US FINANCIAL MARKET
Stocks Move Higher After Nasdaq, S&P 500 Records – Wall Street Journal, 6/29/2021
- U.S. stocks edged higher Tuesday, with investors awaiting data on consumer confidence levels a day after indexes notched fresh records.
- Stocks have climbed in recent weeks—with the S&P 500 and Nasdaq Composite hitting fresh highs Monday—propelled by investors’ confidence in the economic recovery and the prospect of fresh government spending.
- Money managers remain cautious about whether highly infectious variants of Covid-19 could slow the global economic recovery or disrupt supply chains for crucial goods.
- Still, most people expect stocks to grind higher, given the low yields coming from bonds and continued monetary support for the economy.
- Shortly after the opening bell, Morgan Stanley rose 3.2%. The bank on Monday doubled its quarterly dividend and said it plans to buy back up to $12 billion of its stock. Goldman Sachs gained 1.8% after raising its dividend.
- Brent crude, the international oil benchmark, rose about 0.9% to $74.82 a barrel. Brent has advanced over 44% this year.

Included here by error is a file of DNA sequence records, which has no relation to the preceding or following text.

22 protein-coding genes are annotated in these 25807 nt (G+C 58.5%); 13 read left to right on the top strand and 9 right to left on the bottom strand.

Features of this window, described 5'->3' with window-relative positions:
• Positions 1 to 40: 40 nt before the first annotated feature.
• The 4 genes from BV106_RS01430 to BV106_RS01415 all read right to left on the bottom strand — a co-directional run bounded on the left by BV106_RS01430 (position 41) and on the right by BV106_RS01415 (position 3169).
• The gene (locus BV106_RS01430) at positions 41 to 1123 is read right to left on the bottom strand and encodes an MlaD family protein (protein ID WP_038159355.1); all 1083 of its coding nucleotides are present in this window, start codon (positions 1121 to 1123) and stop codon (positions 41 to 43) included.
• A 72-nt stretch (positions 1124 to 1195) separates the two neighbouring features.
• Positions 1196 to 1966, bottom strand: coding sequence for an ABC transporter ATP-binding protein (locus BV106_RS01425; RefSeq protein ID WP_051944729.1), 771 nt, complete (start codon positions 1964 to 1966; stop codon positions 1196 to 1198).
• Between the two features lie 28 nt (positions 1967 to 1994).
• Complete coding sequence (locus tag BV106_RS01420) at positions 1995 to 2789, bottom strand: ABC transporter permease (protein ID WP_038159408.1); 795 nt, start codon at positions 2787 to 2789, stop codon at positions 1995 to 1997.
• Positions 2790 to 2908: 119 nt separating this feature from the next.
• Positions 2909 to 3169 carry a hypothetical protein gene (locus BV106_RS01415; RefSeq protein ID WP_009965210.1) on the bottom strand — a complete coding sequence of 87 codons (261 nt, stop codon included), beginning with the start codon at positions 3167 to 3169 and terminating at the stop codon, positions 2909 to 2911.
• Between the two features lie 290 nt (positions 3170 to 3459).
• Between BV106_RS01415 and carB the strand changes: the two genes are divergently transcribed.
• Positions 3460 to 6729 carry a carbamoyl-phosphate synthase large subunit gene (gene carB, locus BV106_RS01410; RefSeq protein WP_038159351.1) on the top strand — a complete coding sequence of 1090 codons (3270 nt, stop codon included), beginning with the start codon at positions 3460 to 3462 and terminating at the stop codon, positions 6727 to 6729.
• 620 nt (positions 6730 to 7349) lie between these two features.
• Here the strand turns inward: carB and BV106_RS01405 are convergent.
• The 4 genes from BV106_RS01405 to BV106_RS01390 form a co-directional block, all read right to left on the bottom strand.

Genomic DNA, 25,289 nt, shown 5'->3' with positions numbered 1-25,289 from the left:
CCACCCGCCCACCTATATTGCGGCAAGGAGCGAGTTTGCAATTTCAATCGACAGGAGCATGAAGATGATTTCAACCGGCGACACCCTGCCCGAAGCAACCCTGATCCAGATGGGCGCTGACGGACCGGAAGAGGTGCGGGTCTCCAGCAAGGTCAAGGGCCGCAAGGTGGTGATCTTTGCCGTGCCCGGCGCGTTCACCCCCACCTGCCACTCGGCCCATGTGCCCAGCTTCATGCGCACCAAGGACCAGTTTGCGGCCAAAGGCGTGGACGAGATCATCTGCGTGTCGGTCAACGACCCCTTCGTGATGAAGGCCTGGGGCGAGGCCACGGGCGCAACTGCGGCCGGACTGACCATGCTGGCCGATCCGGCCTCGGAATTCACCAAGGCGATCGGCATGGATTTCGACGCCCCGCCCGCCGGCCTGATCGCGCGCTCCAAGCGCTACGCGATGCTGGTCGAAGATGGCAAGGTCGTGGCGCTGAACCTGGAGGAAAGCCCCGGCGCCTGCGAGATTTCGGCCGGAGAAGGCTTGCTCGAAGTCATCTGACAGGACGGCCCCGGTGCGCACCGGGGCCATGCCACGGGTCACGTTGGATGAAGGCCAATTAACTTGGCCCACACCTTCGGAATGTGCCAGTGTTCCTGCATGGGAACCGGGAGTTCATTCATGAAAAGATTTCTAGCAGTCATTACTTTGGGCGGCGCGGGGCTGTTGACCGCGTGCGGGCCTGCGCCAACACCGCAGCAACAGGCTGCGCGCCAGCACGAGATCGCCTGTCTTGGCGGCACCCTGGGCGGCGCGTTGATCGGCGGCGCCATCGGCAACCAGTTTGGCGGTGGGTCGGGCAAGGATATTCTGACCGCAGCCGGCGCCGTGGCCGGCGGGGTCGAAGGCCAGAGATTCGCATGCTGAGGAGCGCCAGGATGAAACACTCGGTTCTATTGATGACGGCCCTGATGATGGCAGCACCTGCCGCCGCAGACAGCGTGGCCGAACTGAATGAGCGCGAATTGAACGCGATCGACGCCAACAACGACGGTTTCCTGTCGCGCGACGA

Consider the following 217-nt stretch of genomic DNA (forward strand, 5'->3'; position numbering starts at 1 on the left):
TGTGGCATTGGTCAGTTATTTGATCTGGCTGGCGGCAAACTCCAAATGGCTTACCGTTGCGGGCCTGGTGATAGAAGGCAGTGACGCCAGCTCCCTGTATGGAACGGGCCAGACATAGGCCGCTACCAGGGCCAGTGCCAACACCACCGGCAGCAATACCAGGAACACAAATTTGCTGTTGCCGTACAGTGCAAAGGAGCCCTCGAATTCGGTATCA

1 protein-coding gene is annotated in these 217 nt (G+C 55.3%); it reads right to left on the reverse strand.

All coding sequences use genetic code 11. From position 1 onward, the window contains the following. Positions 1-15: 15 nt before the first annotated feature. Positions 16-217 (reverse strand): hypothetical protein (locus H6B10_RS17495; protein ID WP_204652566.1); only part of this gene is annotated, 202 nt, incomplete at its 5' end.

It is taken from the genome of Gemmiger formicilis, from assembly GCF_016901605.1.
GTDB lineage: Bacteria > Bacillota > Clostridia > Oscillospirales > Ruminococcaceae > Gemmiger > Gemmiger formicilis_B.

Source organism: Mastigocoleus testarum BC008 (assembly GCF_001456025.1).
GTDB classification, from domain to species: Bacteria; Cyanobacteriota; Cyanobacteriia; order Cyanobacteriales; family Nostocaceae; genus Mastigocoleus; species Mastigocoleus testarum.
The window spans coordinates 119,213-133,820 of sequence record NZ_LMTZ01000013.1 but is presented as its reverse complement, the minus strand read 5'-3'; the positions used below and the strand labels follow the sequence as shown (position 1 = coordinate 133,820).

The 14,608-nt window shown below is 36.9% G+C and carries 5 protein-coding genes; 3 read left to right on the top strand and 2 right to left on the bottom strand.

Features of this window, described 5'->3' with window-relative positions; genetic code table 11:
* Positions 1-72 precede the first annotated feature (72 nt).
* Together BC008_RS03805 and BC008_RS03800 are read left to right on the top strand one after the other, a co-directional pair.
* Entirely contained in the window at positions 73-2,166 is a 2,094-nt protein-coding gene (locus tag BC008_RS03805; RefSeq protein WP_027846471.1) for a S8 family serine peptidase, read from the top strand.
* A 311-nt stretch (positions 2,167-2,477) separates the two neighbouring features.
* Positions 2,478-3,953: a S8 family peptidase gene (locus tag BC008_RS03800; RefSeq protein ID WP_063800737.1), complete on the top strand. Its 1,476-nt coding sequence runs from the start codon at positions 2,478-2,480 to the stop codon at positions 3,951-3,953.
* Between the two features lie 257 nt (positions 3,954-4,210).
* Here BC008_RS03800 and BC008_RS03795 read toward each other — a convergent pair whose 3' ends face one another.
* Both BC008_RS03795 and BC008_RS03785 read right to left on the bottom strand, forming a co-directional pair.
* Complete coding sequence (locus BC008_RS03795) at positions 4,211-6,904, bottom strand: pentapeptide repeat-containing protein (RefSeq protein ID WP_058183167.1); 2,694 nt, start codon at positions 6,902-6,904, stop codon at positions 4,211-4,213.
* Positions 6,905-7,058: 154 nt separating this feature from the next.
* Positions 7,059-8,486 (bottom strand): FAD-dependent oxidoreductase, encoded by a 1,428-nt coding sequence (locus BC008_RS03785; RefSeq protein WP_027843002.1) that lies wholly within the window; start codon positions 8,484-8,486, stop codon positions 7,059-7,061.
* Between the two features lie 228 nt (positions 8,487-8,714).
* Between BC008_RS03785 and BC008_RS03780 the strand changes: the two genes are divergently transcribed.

- The yield on the benchmark 10-year U.S. Treasury note edged up to 1.491%, from 1.478% on Tuesday.
- Overseas, the Stoxx Europe 600 rose 0.6%.
- Japan’s Nikkei 225 fell 0.9% by the close of trading, while the Hang Seng Index dropped 0.9%.
- In mainland China, the Shanghai Composite Index fell 0.9%.
Wall Street Funnels Cash to Investors on Stress-Test Success – Bloomberg, 6/29/2021
- Morgan Stanley led big U.S. banks in raising payouts to investors — by jacking up dividends or announcing plans to buy back shares — after amassing cash piles that easily met the Federal Reserve’s capital requirements.
- Dividend payouts by the nation’s six largest lenders will rise, on average, by almost half — and that’s with Citigroup abstaining from an increase — according to statements issued Monday.
- Morgan Stanley doubled its quarterly payout while also announcing as much as $12 billion in stock buybacks.
- Wells Fargo, the troubled San Francisco-based lender, announced an $18 billion buyback program and doubled its dividend to 20 cents.
- Investors may be less than enthralled with the payout, however, which stood at 51 cents about a year ago when the scandal-plagued firm cut it to 10 cents.